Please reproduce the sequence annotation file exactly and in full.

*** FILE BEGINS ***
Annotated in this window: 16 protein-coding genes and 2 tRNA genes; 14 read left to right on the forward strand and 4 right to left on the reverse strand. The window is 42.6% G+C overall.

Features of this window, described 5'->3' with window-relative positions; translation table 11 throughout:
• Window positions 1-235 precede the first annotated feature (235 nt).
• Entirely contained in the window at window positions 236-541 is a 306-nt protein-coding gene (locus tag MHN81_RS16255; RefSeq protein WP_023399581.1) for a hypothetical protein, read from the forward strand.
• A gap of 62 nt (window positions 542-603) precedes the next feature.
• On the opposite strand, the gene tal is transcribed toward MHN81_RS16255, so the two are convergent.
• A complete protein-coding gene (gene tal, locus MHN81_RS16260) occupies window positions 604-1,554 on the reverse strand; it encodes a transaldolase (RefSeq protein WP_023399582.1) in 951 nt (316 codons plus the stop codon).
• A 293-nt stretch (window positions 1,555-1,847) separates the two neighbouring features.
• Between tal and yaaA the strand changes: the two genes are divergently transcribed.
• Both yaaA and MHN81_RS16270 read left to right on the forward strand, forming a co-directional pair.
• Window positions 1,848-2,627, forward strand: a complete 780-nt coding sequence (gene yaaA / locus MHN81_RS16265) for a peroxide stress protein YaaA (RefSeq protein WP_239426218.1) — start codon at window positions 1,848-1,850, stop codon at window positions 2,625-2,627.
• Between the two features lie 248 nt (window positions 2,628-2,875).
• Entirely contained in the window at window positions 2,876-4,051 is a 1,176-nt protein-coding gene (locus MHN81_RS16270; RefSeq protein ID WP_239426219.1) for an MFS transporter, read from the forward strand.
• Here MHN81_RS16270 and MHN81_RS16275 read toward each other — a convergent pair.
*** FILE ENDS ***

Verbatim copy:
Annotated in this window: 16 protein-coding genes and 2 tRNA genes; 14 read left to right on the forward strand and 4 right to left on the reverse strand. The window is 42.6% G+C overall.

Features of this window, described 5'->3' with window-relative positions; translation table 11 throughout:
• Window positions 1-235 precede the first annotated feature (235 nt).
• Entirely contained in the window at window positions 236-541 is a 306-nt protein-coding gene (locus tag MHN81_RS16255; RefSeq protein WP_023399581.1) for a hypothetical protein, read from the forward strand.
• A gap of 62 nt (window positions 542-603) precedes the next feature.
• On the opposite strand, the gene tal is transcribed toward MHN81_RS16255, so the two are convergent.
• A complete protein-coding gene (gene tal, locus MHN81_RS16260) occupies window positions 604-1,554 on the reverse strand; it encodes a transaldolase (RefSeq protein WP_023399582.1) in 951 nt (316 codons plus the stop codon).
• A 293-nt stretch (window positions 1,555-1,847) separates the two neighbouring features.
• Between tal and yaaA the strand changes: the two genes are divergently transcribed.
• Both yaaA and MHN81_RS16270 read left to right on the forward strand, forming a co-directional pair.
• Window positions 1,848-2,627, forward strand: a complete 780-nt coding sequence (gene yaaA / locus MHN81_RS16265) for a peroxide stress protein YaaA (RefSeq protein WP_239426218.1) — start codon at window positions 1,848-1,850, stop codon at window positions 2,625-2,627.
• Between the two features lie 248 nt (window positions 2,628-2,875).
• Entirely contained in the window at window positions 2,876-4,051 is a 1,176-nt protein-coding gene (locus MHN81_RS16270; RefSeq protein ID WP_239426219.1) for an MFS transporter, read from the forward strand.
• Here MHN81_RS16270 and MHN81_RS16275 read toward each other — a convergent pair.